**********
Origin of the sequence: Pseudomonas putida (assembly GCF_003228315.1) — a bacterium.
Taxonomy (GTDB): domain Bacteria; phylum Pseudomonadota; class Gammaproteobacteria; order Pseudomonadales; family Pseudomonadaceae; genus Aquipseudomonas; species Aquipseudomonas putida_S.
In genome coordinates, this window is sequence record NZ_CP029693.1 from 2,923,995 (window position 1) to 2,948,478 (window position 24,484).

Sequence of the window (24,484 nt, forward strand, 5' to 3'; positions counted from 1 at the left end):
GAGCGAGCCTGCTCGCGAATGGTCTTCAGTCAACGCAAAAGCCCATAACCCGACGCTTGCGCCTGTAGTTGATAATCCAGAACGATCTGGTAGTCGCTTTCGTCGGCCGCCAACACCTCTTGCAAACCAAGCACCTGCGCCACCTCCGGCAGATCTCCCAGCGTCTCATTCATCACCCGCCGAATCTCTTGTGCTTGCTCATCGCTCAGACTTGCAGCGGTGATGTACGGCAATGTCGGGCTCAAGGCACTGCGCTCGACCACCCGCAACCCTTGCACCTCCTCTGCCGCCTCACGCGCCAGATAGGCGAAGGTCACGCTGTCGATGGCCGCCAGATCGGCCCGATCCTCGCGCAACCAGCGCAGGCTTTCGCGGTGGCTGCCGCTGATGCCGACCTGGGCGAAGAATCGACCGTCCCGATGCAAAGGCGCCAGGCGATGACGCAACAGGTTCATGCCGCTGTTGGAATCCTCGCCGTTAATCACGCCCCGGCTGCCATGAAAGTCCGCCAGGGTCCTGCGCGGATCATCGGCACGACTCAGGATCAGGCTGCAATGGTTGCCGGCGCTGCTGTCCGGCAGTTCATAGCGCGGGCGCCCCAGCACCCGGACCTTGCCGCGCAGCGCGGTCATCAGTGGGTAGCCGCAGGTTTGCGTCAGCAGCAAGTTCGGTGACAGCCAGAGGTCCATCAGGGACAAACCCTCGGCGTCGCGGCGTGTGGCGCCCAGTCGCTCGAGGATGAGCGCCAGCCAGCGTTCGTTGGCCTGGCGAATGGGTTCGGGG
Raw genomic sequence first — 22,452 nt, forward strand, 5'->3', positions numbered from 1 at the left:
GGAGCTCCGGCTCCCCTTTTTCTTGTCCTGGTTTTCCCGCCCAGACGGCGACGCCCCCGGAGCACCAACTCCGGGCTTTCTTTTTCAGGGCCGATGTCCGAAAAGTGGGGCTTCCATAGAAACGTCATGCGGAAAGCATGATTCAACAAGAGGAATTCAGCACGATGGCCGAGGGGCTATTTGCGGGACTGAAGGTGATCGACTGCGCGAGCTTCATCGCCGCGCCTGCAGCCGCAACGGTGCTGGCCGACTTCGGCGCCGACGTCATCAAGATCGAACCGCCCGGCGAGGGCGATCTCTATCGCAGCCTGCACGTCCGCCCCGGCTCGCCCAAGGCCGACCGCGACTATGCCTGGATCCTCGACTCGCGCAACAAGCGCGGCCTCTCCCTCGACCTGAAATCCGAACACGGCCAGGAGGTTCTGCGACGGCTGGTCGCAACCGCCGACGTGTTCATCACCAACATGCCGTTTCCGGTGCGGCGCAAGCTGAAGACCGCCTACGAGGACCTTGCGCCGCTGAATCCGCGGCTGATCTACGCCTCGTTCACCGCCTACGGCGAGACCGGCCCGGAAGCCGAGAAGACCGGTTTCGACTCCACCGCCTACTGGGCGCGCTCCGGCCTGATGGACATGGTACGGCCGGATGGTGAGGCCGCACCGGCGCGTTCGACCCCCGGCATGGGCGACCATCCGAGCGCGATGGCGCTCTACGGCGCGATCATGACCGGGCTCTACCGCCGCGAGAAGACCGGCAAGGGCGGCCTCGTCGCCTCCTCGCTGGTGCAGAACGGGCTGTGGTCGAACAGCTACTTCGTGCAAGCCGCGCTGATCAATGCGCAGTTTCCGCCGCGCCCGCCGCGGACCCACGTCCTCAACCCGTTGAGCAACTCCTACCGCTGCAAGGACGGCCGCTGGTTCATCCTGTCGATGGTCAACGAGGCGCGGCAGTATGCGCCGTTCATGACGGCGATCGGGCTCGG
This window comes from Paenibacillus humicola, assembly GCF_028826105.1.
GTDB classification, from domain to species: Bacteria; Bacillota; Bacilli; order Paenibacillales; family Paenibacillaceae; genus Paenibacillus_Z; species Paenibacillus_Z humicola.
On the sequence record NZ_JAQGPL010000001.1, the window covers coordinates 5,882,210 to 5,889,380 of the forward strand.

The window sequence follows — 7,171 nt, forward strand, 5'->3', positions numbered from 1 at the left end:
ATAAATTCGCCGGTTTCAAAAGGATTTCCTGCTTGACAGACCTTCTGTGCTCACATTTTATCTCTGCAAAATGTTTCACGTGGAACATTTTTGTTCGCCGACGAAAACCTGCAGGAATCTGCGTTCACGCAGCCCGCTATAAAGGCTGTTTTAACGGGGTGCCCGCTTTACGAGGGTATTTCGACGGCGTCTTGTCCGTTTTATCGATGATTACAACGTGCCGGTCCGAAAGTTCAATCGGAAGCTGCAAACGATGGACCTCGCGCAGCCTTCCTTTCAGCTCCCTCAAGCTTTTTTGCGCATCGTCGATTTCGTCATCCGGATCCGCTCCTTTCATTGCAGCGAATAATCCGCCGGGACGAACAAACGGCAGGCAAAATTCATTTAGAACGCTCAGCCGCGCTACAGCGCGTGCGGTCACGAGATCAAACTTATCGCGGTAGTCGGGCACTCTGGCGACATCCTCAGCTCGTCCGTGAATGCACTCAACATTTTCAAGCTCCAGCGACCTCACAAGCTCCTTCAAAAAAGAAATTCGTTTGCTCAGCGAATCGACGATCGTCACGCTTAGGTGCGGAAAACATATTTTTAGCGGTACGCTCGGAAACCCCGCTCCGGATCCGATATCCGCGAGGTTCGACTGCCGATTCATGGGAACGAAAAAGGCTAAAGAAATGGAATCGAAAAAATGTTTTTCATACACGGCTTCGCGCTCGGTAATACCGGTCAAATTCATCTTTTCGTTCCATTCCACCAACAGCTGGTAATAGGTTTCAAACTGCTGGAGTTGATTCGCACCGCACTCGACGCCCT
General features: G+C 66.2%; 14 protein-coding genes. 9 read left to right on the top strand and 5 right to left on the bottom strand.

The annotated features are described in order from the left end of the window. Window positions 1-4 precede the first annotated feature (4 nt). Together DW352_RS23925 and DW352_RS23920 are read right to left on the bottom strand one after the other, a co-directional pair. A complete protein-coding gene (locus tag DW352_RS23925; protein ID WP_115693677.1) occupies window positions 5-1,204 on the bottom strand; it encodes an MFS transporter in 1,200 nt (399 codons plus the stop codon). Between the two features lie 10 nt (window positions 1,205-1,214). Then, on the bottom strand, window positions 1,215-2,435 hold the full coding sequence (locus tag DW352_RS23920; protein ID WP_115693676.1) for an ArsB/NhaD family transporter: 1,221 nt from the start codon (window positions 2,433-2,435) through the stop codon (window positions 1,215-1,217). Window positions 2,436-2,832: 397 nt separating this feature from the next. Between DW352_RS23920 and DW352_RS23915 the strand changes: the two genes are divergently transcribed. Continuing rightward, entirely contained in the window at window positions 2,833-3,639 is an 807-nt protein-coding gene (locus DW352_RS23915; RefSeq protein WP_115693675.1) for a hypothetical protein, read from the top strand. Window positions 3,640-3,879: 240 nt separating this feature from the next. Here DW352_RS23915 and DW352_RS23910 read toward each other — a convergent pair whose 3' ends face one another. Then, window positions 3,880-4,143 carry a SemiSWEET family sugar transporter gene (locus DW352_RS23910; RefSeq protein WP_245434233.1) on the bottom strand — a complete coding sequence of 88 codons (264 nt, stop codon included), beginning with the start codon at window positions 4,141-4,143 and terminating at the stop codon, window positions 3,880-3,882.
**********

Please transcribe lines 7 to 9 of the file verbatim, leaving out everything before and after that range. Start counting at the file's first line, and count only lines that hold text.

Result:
GGAGCTCCGGCTCCCCTTTTTCTTGTCCTGGTTTTCCCGCCCAGACGGCGACGCCCCCGGAGCACCAACTCCGGGCTTTCTTTTTCAGGGCCGATGTCCGAAAAGTGGGGCTTCCATAGAAACGTCATGCGGAAAGCATGATTCAACAAGAGGAATTCAGCACGATGGCCGAGGGGCTATTTGCGGGACTGAAGGTGATCGACTGCGCGAGCTTCATCGCCGCGCCTGCAGCCGCAACGGTGCTGGCCGACTTCGGCGCCGACGTCATCAAGATCGAACCGCCCGGCGAGGGCGATCTCTATCGCAGCCTGCACGTCCGCCCCGGCTCGCCCAAGGCCGACCGCGACTATGCCTGGATCCTCGACTCGCGCAACAAGCGCGGCCTCTCCCTCGACCTGAAATCCGAACACGGCCAGGAGGTTCTGCGACGGCTGGTCGCAACCGCCGACGTGTTCATCACCAACATGCCGTTTCCGGTGCGGCGCAAGCTGAAGACCGCCTACGAGGACCTTGCGCCGCTGAATCCGCGGCTGATCTACGCCTCGTTCACCGCCTACGGCGAGACCGGCCCGGAAGCCGAGAAGACCGGTTTCGACTCCACCGCCTACTGGGCGCGCTCCGGCCTGATGGACATGGTACGGCCGGATGGTGAGGCCGCACCGGCGCGTTCGACCCCCGGCATGGGCGACCATCCGAGCGCGATGGCGCTCTACGGCGCGATCATGACCGGGCTCTACCGCCGCGAGAAGACCGGCAAGGGCGGCCTCGTCGCCTCCTCGCTGGTGCAGAACGGGCTGTGGTCGAACAGCTACTTCGTGCAAGCCGCGCTGATCAATGCGCAGTTTCCGCCGCGCCCGCCGCGGACCCACGTCCTCAACCCGTTGAGCAACTCCTACCGCTGCAAGGACGGCCGCTGGTTCATCCTGTCGATGGTCAACGAGGCGCGGCAGTATGCGCCGTTCATGACGGCGATCGGGCTCGG
This window comes from Paenibacillus humicola, assembly GCF_028826105.1.
GTDB classification, from domain to species: Bacteria; Bacillota; Bacilli; order Paenibacillales; family Paenibacillaceae; genus Paenibacillus_Z; species Paenibacillus_Z humicola.